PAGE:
A new era? (II)

In our previous participation we stated that the events of recent years have caused profound changes in the world. Changes paradigmatic that make the future be observed in a qualitatively different way. Apparently there is disruptions between the world we lived in until recently and the current world.

This is not an evolutionary change, but a breaking off, which makes us think that our generation may be facing a change of era. The changes of time are hardly observable by those who live them. The magnitude and intensity of transformations they leave no room for perspective, although there are impulses that lead those who experience them to be their main actors. This is what happened in the Middle Ages or in Modernity.

In this participation and the next ones we will try to approach some of the transformations that, from our point of view, are contributing to the change of historical era. The first is the emergence of our awareness of vulnerability.

A distinctive sign of Modernity has been the consciousness of domination. The idea of ​​infinite progress and technological advances made the past look inferior. Excessive confidence in one’s own abilities led to the disruption of much of what had been achieved up to that time in the field of philosophy, the vision of man and the world. The case was recently reached of a current such as Transhumanism

Suddenly, a series of events are leading us to wake up from the dream of domination. We discovered that this vision was wrong, which has generated a new awareness of vulnerability in various areas of which we highlight three: i) planetary vulnerability, ii) vulnerability to the lack of response from economic and political models and iii) vulnerability to to the future.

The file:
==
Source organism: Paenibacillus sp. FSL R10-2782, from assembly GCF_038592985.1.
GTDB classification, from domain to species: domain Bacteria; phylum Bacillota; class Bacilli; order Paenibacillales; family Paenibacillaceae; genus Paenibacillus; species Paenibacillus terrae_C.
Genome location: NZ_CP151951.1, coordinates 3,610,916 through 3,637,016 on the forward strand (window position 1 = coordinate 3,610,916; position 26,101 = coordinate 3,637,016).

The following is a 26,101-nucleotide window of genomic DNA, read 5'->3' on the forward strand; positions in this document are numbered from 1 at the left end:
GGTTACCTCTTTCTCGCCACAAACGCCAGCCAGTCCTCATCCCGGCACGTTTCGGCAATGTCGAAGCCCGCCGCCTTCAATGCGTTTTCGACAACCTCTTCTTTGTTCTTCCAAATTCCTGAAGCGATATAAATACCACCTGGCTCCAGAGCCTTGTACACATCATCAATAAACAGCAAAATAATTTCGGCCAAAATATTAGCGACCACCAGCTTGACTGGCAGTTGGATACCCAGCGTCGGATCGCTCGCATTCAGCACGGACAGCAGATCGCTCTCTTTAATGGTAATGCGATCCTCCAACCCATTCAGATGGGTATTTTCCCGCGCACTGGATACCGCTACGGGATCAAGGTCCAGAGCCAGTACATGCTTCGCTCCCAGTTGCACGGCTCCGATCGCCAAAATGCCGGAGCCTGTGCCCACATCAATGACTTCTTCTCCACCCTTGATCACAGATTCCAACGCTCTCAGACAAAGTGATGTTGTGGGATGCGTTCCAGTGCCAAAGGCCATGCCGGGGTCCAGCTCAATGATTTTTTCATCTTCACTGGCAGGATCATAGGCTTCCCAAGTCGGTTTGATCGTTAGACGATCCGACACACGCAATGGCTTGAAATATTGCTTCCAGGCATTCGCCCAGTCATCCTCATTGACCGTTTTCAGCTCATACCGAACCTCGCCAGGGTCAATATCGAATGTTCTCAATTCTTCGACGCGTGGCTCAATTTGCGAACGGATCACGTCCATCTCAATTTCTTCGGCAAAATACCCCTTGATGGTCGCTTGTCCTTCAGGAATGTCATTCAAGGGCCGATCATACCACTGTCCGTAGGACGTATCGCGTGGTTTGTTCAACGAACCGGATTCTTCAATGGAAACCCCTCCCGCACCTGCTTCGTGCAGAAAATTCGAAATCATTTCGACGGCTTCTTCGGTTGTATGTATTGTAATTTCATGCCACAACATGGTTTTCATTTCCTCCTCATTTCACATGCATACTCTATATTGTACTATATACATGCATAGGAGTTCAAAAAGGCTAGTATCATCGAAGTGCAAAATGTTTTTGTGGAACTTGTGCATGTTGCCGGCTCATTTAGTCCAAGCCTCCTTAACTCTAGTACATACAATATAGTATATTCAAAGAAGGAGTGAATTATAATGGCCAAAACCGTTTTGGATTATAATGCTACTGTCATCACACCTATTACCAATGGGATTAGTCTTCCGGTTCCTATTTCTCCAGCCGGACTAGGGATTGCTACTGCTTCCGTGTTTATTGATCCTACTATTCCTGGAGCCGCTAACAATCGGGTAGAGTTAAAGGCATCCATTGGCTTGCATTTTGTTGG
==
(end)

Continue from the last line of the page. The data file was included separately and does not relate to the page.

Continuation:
In relation to the awareness of planetary vulnerability, the current generation, particularly those represented by Millennials and Centennials, understood that the idea of ​​continuous and infinite progress is not possible. In terms of the study led in 2009 by the Swedish scientist Röckstrom, our planet has nine limits, of which we have already exceeded five, so it is clear that humanity, in order to preserve itself, needs to modify its lifestyle.

In terms of vulnerability to the lack of response from political and economic models, we find ourselves facing a great paradox: we have never had as much accumulated wealth as humanity and we have never had such high levels of dissatisfaction at a global level. Even in countries with robust economies, the idea of ​​achieving the full development of the person seems to be moving away. Libertarian and egalitarian models do not seem to have an answer to this. Hence the rise of populism across the planet, a sign of citizen vulnerability.

Finally, as regards our vulnerability due to lack of hope in the future, we find ourselves living at a time when current generations think that the future will not be better, on the contrary, what remains for us is to get worse, as confirmed by different studies. quoting Svetlana Boymprofessor of Slavic and comparative literature at Harvard University: “The 20th century began with a futuristic utopia and ended in nostalgia.”

We are a humanity that is moving from the dream of reason and control to that of emotions and vulnerability. This is a profound transformation that indicates the possibility of a change of era.

President of the Governing Board of the Universidad Panamericana-IPADE

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A new era? (II)